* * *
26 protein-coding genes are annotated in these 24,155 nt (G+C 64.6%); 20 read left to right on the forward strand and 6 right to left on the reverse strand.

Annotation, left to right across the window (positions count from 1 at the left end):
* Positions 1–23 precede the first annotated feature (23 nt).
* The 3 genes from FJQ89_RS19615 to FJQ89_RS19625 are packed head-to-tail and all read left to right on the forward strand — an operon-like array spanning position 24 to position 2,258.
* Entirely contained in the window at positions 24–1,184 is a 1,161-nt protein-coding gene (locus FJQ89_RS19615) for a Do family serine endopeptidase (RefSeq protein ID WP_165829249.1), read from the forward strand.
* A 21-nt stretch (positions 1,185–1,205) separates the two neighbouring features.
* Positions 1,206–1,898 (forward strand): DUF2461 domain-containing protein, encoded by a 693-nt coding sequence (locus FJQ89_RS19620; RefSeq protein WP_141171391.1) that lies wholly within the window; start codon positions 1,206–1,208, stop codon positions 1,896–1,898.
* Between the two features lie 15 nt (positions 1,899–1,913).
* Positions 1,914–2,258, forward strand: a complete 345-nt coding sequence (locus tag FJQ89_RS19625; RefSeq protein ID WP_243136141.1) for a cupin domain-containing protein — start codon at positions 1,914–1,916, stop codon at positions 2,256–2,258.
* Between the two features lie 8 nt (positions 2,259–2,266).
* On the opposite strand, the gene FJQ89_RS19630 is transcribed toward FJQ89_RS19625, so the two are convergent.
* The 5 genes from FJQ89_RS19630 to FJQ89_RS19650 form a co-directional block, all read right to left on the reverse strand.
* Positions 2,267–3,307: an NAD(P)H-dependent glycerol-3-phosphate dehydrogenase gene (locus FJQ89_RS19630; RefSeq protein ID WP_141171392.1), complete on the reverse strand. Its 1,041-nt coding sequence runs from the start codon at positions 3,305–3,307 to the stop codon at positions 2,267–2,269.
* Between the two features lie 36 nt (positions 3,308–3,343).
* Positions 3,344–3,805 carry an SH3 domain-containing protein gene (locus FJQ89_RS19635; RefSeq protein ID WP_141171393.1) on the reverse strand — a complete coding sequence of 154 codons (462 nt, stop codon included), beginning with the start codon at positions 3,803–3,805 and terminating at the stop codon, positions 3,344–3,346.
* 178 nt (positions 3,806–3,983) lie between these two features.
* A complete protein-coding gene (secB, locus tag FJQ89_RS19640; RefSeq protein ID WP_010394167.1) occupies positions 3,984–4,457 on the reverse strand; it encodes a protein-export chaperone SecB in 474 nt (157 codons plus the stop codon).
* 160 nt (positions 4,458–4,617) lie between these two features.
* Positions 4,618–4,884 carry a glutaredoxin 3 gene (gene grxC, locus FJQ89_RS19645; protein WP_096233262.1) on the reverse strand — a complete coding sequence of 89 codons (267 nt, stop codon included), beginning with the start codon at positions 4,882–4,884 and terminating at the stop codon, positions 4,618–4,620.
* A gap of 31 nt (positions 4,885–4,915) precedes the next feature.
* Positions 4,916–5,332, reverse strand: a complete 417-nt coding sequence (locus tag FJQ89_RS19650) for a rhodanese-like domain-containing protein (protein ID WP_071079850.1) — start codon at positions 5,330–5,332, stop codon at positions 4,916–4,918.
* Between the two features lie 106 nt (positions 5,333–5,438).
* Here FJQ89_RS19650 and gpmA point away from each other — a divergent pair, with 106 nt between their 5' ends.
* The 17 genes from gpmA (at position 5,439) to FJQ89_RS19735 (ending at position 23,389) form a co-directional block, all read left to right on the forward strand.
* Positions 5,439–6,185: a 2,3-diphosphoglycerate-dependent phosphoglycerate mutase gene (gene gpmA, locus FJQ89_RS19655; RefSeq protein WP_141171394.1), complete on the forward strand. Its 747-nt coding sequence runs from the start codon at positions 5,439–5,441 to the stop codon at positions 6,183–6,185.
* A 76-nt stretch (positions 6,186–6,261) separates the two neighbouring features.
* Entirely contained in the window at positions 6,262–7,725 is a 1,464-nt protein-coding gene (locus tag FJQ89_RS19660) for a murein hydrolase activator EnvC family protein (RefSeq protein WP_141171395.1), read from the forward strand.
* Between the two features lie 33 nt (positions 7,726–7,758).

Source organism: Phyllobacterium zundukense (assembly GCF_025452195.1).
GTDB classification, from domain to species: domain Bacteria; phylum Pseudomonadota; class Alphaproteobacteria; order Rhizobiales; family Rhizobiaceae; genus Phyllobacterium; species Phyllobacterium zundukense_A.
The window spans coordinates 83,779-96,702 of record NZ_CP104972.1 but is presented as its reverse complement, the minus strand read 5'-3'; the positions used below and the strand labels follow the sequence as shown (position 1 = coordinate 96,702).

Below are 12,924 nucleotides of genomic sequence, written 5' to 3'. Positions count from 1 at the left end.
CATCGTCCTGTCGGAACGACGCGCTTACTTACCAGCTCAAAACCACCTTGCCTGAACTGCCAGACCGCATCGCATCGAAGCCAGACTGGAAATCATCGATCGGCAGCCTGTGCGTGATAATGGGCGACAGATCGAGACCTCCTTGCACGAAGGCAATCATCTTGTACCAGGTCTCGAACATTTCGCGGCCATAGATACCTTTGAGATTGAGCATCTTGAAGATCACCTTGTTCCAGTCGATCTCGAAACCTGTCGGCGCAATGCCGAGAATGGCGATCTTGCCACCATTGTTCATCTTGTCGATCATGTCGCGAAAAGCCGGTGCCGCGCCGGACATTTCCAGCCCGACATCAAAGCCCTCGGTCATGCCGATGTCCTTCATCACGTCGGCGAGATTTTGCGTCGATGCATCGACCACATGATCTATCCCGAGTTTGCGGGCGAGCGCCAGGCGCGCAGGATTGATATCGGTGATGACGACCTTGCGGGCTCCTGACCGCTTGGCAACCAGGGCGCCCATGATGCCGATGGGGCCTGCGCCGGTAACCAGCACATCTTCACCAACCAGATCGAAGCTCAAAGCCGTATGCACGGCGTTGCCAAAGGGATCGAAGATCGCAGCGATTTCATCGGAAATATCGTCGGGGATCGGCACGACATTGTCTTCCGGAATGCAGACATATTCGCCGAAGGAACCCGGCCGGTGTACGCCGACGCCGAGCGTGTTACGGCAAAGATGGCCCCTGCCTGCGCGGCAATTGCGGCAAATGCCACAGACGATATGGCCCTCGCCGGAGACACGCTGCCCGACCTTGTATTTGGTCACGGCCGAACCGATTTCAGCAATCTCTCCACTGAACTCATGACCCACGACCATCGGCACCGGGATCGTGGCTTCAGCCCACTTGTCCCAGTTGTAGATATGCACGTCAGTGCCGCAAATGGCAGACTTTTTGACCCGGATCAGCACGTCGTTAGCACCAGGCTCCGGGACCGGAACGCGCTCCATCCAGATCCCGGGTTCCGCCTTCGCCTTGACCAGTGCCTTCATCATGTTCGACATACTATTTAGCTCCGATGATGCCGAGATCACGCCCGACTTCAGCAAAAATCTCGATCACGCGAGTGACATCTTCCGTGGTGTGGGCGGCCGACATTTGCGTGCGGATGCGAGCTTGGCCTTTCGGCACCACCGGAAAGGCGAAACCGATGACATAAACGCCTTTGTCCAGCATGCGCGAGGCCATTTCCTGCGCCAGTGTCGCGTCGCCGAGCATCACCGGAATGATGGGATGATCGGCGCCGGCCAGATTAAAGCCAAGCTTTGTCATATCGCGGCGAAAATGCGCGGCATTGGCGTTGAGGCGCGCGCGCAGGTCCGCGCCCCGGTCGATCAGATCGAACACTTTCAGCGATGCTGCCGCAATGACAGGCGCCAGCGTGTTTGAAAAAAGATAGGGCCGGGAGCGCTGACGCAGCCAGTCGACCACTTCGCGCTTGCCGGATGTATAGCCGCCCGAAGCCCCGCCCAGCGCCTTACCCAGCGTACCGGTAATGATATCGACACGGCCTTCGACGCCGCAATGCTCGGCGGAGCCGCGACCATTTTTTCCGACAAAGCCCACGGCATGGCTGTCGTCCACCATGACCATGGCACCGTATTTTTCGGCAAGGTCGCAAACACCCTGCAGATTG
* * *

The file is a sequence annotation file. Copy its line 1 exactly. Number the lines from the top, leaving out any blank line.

26 protein-coding genes are annotated in these 24,155 nt (G+C 64.6%); 20 read left to right on the forward strand and 6 right to left on the reverse strand.